Recently, I was working on a project that was coming to a close. It was related to optimizing a database using a Java based in-memory cache to reduce the load. The application had to process up to a million objects per day and was characterized by its heavy use of memory and the high number of read, write and update operations. These operations were found to be the most costly, which meant that optimization efforts were concentrated here.
The project had already achieved impressive performance increases, but one question remained unanswered - would changing the JVM increase performance?
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When decisions have to be made quickly? Access to real-time data is one of the key considerations in almost every corporation. Taking strategic decisions based on out-of-date data can produce painful results. Imagine a stockbroker who works using data that is ten minutes out-of-date – costly mistakes will occur as others react to market events quicker. Very strict requirements about the acceptable latency for decision-making data, where every second is important, force companies to find new solutions that can meet these expectations.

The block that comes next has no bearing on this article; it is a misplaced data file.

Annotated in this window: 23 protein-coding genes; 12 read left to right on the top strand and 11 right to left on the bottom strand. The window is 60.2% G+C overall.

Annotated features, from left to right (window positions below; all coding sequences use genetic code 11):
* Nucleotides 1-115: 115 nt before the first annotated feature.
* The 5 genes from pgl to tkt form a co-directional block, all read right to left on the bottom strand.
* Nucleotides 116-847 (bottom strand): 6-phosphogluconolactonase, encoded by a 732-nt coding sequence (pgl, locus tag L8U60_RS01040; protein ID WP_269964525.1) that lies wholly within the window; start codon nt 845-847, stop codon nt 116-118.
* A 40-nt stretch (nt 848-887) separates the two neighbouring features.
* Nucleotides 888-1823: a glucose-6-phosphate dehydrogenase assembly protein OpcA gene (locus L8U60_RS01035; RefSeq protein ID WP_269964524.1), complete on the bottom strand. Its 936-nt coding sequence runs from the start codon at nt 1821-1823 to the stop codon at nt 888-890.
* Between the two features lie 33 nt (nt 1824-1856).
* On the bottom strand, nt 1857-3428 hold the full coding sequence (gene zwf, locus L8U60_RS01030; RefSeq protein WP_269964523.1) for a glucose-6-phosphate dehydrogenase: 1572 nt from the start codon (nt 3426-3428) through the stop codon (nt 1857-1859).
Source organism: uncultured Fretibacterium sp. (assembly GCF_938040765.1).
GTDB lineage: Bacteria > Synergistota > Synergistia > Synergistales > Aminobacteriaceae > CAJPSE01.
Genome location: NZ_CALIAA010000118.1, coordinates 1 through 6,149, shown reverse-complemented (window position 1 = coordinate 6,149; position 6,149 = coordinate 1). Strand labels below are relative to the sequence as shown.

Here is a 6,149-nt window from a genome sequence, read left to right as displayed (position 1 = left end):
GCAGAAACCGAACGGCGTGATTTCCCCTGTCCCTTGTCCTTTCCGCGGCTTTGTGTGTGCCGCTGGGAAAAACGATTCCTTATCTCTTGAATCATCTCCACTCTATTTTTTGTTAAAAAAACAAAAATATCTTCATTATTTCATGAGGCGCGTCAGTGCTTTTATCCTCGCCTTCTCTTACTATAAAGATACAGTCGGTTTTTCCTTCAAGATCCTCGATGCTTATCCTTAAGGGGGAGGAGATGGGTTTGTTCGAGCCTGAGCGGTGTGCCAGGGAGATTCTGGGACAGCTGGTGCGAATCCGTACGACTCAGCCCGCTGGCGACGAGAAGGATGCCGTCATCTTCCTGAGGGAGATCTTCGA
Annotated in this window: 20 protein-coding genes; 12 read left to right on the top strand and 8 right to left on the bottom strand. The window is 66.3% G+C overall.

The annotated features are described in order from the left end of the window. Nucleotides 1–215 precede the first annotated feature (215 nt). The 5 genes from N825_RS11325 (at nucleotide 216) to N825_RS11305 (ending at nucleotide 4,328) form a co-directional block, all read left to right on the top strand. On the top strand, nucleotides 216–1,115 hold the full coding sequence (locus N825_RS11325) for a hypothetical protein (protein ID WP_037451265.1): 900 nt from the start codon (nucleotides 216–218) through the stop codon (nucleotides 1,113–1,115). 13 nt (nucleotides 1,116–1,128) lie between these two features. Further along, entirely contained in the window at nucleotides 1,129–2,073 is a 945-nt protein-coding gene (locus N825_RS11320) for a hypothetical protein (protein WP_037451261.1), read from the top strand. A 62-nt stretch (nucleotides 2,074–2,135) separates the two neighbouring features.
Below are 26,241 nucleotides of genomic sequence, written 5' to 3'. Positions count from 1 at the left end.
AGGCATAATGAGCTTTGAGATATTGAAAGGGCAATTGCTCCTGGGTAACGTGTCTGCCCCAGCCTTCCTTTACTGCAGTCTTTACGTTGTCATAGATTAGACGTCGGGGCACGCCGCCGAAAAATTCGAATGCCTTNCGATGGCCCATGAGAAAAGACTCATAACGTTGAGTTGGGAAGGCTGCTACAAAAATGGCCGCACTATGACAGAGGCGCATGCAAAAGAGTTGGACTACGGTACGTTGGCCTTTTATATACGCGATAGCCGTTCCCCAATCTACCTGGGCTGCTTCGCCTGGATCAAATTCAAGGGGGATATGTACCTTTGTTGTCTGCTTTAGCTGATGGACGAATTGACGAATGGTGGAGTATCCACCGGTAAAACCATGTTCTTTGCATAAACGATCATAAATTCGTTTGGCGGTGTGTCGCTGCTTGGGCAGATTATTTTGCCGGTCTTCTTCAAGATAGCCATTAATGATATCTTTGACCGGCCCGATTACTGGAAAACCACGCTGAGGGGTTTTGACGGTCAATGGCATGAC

Data from DBMS can be extracted in many different ways using SQL, table dumps or use of application that sits over the database. These solutions are suitable in such scenarios, but the question to be asked is – can they really deliver data in near real-time? I doubt it. The high computation cost of processing large amounts of data and the time needed for data transfer make these solutions too slow.
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